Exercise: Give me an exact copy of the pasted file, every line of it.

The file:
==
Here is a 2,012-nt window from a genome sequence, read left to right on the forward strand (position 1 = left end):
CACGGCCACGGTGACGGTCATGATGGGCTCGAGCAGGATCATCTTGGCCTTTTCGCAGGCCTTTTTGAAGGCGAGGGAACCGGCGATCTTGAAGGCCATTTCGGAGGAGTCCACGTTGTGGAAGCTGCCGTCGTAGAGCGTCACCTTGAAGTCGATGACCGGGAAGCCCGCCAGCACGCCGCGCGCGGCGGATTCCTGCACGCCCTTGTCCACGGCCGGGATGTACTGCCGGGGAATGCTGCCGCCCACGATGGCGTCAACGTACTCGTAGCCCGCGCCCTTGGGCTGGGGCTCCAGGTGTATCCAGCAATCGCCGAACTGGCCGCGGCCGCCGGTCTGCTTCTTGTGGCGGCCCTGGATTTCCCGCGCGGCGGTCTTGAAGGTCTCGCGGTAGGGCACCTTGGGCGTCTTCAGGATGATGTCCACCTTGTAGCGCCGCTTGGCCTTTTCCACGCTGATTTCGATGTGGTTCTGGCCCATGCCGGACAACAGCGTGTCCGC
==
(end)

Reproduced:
Here is a 2,012-nt window from a genome sequence, read left to right on the forward strand (position 1 = left end):
CACGGCCACGGTGACGGTCATGATGGGCTCGAGCAGGATCATCTTGGCCTTTTCGCAGGCCTTTTTGAAGGCGAGGGAACCGGCGATCTTGAAGGCCATTTCGGAGGAGTCCACGTTGTGGAAGCTGCCGTCGTAGAGCGTCACCTTGAAGTCGATGACCGGGAAGCCCGCCAGCACGCCGCGCGCGGCGGATTCCTGCACGCCCTTGTCCACGGCCGGGATGTACTGCCGGGGAATGCTGCCGCCCACGATGGCGTCAACGTACTCGTAGCCCGCGCCCTTGGGCTGGGGCTCCAGGTGTATCCAGCAATCGCCGAACTGGCCGCGGCCGCCGGTCTGCTTCTTGTGGCGGCCCTGGATTTCCCGCGCGGCGGTCTTGAAGGTCTCGCGGTAGGGCACCTTGGGCGTCTTCAGGATGATGTCCACCTTGTAGCGCCGCTTGGCCTTTTCCACGCTGATTTCGATGTGGTTCTGGCCCATGCCGGACAACAGCGTGTCCGC